[quote="drsclafaniI would like to illustrate this with some images from some procedures using high pressure large diameter balloons. I think that this technique can pull the stuck valve off the wall and allow freer flow.

let me illustrate with some images

The images below show a variety of attempts to open a couple of tight stenoses of the valvular area, using medium and large sized balloons under lower pressures, a poor man's cutting balloon and finally a high pressure balloon at medium and high pressures. The stenosis finally broke at high pressure when all other manuevers failed. I am optimistic that this might be a solution for this particular problem


Image
The images above show attempts to dilate a jugular confluens stenosis causing stagnation of flow, collateral veins and and obvious venographic reflux. The XXL is a medium pressure balloon with a burst rating of 8 atmospheres of pressure. the dye in the balloon (black) conforms to the opening in the vein. The balloon on the left is obviously too small. The other two images show more characteristically the "waist" on the balloon representing the area of stenosis. The balloon in the middle image clearly did not overcome the elastic force of the narrowing. On the right one sees a wire between the balloon and the wall of the vein. While better, there remains a "waist"



Image
In this set of images a high pressure balloon is used. The atlas has a burst pressure of more than 20 atmospheres. The waist remains at 8 atmospheres but the stenosis is overcome at 14 atmospheres



Image
In the left jugular of the same patient, one sees the stenosis ("waist")
at 0 atmospheres and at 10 atmospheres, but the stenosis is overcome at a pressure of 14 atmospheres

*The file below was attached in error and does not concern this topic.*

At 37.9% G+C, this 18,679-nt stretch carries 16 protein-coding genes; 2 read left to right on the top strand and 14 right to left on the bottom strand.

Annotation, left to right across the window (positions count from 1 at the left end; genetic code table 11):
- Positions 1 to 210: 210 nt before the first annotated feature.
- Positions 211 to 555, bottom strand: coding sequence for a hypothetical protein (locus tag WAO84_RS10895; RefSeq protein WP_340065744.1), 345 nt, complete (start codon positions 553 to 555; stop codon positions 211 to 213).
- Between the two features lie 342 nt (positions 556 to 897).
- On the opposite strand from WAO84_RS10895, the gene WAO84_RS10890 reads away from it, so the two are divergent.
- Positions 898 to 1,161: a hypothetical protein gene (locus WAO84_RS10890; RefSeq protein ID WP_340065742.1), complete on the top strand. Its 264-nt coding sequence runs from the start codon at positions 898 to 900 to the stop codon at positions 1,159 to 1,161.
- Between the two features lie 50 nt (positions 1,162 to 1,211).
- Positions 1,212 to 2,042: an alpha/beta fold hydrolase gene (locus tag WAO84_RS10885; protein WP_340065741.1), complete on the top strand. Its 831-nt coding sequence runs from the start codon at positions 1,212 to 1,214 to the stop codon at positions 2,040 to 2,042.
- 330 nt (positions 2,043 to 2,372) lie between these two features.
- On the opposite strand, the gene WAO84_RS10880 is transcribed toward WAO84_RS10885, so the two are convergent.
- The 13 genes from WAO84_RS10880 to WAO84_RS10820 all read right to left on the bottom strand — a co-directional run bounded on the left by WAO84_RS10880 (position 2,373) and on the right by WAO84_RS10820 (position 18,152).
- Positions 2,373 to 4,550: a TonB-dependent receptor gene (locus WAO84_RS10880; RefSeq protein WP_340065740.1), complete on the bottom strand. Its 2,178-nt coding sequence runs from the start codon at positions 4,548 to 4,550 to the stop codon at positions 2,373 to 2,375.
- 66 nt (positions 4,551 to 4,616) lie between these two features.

Image
Finally, the venogram after this angioplasty shows some filing defects but the flow was phenomenal. I believe the filling defect is a detached part of the valve.[/quote]


Dr Sclafani,

Those are beautiful images. Is the use of high pressure ballons common. Are those images from someone local? I really want to meet this gal or guy.

Jim
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Postby drsclafani » Wed Nov 24, 2010 10:30 pm

Donnchadh wrote:
drsclafani wrote:
Image

The image on the left is a internal jugular vein excised from a patient with multiple sclerosis.

You can see how closely the venogram resembles in some ways the anatomical specimen.

The yellow straight arrow shows a narrowing of the vein. There is no scar tissue at all. The curved orange arrow points to the abnormal valve.




Dr. Sclafani,

Questions----

if you were to use an IVUS for internal imaging of the veins,

.....would the region of stenosis appear different from healthy vein tissue?

.....does scar tissue caused by a trauma appear different from a stenosis originating from a congenital cause?

I am asking the above questions from the internal perspective made possible by the IVUS imaging.